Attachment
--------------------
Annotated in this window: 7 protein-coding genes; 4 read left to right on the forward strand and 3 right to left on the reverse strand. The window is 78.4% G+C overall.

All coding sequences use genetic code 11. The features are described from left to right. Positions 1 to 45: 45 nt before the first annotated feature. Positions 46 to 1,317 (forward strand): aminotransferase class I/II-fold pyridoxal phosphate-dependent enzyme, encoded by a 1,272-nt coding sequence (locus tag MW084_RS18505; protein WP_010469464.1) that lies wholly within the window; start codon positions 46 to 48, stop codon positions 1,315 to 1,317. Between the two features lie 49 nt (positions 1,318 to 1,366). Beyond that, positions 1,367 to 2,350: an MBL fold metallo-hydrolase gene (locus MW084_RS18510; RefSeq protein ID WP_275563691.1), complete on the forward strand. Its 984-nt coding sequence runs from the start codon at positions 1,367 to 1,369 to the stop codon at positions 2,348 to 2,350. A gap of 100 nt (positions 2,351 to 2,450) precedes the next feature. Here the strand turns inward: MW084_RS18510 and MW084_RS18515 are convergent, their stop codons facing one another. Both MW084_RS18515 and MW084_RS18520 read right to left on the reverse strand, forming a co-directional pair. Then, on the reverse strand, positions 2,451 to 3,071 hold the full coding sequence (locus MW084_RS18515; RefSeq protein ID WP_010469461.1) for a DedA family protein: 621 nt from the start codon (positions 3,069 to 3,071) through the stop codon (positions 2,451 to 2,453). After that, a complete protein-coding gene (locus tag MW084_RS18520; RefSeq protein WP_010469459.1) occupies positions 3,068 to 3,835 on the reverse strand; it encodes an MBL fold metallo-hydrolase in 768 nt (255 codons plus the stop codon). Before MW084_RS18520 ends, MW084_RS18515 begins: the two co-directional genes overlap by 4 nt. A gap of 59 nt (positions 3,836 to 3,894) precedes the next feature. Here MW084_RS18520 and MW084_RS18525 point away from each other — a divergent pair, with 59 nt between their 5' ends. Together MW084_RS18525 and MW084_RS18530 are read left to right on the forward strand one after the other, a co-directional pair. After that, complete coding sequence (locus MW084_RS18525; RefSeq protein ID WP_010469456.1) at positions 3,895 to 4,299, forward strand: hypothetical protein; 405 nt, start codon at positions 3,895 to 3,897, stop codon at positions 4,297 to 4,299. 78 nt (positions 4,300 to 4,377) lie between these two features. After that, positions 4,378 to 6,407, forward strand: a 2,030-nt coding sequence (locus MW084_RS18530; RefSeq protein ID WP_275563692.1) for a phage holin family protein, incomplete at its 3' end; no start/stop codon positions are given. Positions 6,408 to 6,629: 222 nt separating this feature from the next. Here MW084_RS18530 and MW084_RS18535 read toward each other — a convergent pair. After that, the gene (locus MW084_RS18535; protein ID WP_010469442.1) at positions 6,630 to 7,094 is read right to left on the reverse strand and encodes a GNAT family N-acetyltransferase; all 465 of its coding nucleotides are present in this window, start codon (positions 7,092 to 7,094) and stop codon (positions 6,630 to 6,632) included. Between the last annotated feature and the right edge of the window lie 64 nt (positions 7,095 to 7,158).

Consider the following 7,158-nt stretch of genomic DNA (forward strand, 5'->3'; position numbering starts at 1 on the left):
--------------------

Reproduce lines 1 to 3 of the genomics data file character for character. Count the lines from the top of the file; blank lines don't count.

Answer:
Annotated in this window: 7 protein-coding genes; 4 read left to right on the forward strand and 3 right to left on the reverse strand. The window is 78.4% G+C overall.

All coding sequences use genetic code 11. The features are described from left to right. Positions 1 to 45: 45 nt before the first annotated feature. Positions 46 to 1,317 (forward strand): aminotransferase class I/II-fold pyridoxal phosphate-dependent enzyme, encoded by a 1,272-nt coding sequence (locus tag MW084_RS18505; protein WP_010469464.1) that lies wholly within the window; start codon positions 46 to 48, stop codon positions 1,315 to 1,317. Between the two features lie 49 nt (positions 1,318 to 1,366). Beyond that, positions 1,367 to 2,350: an MBL fold metallo-hydrolase gene (locus MW084_RS18510; RefSeq protein ID WP_275563691.1), complete on the forward strand. Its 984-nt coding sequence runs from the start codon at positions 1,367 to 1,369 to the stop codon at positions 2,348 to 2,350. A gap of 100 nt (positions 2,351 to 2,450) precedes the next feature. Here the strand turns inward: MW084_RS18510 and MW084_RS18515 are convergent, their stop codons facing one another. Both MW084_RS18515 and MW084_RS18520 read right to left on the reverse strand, forming a co-directional pair. Then, on the reverse strand, positions 2,451 to 3,071 hold the full coding sequence (locus MW084_RS18515; RefSeq protein ID WP_010469461.1) for a DedA family protein: 621 nt from the start codon (positions 3,069 to 3,071) through the stop codon (positions 2,451 to 2,453). After that, a complete protein-coding gene (locus tag MW084_RS18520; RefSeq protein WP_010469459.1) occupies positions 3,068 to 3,835 on the reverse strand; it encodes an MBL fold metallo-hydrolase in 768 nt (255 codons plus the stop codon). Before MW084_RS18520 ends, MW084_RS18515 begins: the two co-directional genes overlap by 4 nt. A gap of 59 nt (positions 3,836 to 3,894) precedes the next feature. Here MW084_RS18520 and MW084_RS18525 point away from each other — a divergent pair, with 59 nt between their 5' ends. Together MW084_RS18525 and MW084_RS18530 are read left to right on the forward strand one after the other, a co-directional pair. After that, complete coding sequence (locus MW084_RS18525; RefSeq protein ID WP_010469456.1) at positions 3,895 to 4,299, forward strand: hypothetical protein; 405 nt, start codon at positions 3,895 to 3,897, stop codon at positions 4,297 to 4,299. 78 nt (positions 4,300 to 4,377) lie between these two features. After that, positions 4,378 to 6,407, forward strand: a 2,030-nt coding sequence (locus MW084_RS18530; RefSeq protein ID WP_275563692.1) for a phage holin family protein, incomplete at its 3' end; no start/stop codon positions are given. Positions 6,408 to 6,629: 222 nt separating this feature from the next. Here MW084_RS18530 and MW084_RS18535 read toward each other — a convergent pair. After that, the gene (locus MW084_RS18535; protein ID WP_010469442.1) at positions 6,630 to 7,094 is read right to left on the reverse strand and encodes a GNAT family N-acetyltransferase; all 465 of its coding nucleotides are present in this window, start codon (positions 7,092 to 7,094) and stop codon (positions 6,630 to 6,632) included. Between the last annotated feature and the right edge of the window lie 64 nt (positions 7,095 to 7,158).

Consider the following 7,158-nt stretch of genomic DNA (forward strand, 5'->3'; position numbering starts at 1 on the left):